I have only taken one drawing/painting class. That was when I was at Central Park Junior High School in Schenectady, New York. I was in the eighth grade, and I must confess I do not remember much of the class, not even the teacher’s name or what she looked like. But I do remember her very first words: “After you learn to draw a circle and a straight line you can do anything.”
Under her tutelage, we practiced over and over again the twist of the wrist for a circle and then a swish of the wrist for a line. Each student filled up pages with circles and lines until we almost perfected them.
My only other art courses were in college: art history, art appreciation, and ceramics. Art appreciation was a wonderful class. My college was located in Bronxville, New York, just a short, inexpensive (at that time) train ride into New York City. So the Museum of Modern Art, the Guggenheim Museum, and the Whitney, just to mention a few, were the extensions of our classroom work. My favorite artist became sculptor Alexander Calder whose huge mobiles of colorful circles attached to black lines which from the ceiling of MOMA’s largest exhibit hall.
Many artists made contour line drawings on paper, but Calder was the first to use wire to create three-dimensional line “drawings” of people, animals, and objects. He introduced line into sculpture as an element unto itself. Later Calder shifted from figurative linear sculptures in wire to abstract forms in motion by creating the first mobiles. Composed of pivoting lengths of wire counterbalanced with thin metal fins the entire piece was randomly arranged and rearranged in space by the air moving the individual parts.
To this day, thanks to that eighth-grade class, I love images that have circles and lines in them. To some extent all images have circles and lines in them. But those great abstract images that deliberately juxtaposition circles and lines seem to be filled with endless interpretations.
Many years later when I was reflecting on that mantra of my eighth-grader teacher, “a circle and a straight line,” I have come to believe that her instruction was far more reaching then drawing those shapes. She was talking about philosophies, ways of thinking, cultural paradigms and life styles.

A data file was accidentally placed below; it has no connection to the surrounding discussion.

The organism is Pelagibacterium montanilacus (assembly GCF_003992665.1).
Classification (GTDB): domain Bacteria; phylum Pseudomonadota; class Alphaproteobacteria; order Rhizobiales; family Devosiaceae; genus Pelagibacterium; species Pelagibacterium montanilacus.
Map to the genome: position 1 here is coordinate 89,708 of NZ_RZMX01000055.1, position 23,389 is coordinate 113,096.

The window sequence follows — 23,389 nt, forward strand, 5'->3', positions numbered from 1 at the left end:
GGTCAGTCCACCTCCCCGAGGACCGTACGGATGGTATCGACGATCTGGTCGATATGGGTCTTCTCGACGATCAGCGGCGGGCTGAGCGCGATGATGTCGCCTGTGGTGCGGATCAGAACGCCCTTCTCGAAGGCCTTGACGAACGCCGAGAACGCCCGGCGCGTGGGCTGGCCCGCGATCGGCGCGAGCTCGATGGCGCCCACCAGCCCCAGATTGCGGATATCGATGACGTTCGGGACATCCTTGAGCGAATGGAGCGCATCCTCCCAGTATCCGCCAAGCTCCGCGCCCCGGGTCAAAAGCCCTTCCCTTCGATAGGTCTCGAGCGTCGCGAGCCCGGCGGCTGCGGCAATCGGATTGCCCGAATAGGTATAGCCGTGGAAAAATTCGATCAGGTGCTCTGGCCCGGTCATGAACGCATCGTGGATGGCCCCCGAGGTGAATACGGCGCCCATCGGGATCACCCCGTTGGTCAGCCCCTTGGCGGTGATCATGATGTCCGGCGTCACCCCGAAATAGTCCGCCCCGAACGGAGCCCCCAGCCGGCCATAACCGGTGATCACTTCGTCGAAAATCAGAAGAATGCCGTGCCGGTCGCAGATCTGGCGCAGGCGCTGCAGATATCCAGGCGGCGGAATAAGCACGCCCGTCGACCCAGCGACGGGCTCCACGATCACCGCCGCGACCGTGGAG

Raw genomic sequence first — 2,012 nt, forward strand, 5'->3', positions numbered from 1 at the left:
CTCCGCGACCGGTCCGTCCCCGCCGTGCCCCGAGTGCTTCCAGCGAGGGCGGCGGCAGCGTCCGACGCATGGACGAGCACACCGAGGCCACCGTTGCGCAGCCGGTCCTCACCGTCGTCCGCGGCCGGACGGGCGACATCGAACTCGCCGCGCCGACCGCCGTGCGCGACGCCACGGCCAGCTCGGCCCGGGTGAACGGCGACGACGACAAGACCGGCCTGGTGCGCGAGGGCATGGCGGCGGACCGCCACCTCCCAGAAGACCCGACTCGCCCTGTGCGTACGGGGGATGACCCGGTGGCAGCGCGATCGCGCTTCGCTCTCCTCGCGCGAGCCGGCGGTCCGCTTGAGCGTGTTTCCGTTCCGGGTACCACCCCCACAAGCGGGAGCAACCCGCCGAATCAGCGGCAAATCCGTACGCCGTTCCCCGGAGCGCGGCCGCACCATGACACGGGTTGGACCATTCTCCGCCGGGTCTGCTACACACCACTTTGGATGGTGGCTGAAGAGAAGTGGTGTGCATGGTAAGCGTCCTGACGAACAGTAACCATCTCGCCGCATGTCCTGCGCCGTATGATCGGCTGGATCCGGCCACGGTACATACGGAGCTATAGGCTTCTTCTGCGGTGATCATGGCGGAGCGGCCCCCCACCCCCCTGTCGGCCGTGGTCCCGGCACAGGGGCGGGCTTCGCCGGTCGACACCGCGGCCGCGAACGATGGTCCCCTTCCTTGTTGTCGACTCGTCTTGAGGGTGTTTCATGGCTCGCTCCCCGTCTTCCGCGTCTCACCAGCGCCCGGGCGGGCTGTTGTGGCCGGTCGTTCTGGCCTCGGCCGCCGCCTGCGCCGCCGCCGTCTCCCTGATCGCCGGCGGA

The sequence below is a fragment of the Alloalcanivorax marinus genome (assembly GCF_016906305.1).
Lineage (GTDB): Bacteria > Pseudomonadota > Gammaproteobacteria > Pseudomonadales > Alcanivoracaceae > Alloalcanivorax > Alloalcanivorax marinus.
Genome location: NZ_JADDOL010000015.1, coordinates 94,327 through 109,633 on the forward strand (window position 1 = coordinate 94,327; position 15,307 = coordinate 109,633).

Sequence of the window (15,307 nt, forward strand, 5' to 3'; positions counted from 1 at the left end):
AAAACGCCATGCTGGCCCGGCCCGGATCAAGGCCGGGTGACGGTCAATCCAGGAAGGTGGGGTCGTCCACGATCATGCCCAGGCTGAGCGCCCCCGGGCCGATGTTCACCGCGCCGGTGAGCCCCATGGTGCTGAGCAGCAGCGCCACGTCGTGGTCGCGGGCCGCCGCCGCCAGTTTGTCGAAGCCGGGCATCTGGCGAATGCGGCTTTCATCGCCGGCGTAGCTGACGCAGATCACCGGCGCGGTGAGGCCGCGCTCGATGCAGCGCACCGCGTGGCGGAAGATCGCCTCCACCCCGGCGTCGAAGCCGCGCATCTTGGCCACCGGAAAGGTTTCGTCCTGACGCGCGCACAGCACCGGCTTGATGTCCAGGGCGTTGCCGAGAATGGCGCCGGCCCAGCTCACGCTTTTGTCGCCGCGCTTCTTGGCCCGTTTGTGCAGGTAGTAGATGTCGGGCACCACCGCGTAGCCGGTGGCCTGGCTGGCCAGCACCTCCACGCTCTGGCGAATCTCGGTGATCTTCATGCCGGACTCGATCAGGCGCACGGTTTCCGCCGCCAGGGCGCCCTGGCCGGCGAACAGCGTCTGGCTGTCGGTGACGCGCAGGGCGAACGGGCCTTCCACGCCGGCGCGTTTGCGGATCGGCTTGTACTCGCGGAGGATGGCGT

Linear and circular thought patterns are often seen as polar opposites. But perhaps they can be partners in creating new ways of being as they were on those sketch pads in eighth grade. Each of these modes has a set of operating conditions that are intuitively different.
Scientists often think linearly while artists think circularly; men on average lean towards linear thinking while women are more circular. Aboriginal people traditionally think in circles while westerners tend to think linearly; patriarchal religions present their dogma linearly while goddessians create community circularly.
Linear thinking is considered logical, objective, disciplined, and goal oriented, all in order to push back against the dangers fear has identified for us. Perhaps this way of thinking provides for our survival. Circular thinking is rooted in a drive to be inclusive and transparent – a belief that the answer will come when everyone shares their innate wisdom, and a diverse array of thoughts are considered and integrated. Without circular thinking we could not change, feel contentment or develop relationships.
A circle and a line – toiling together rather than in opposition; it might just work! It certainly does in the “skin” of the deYoung Museum in Golden Gate Park.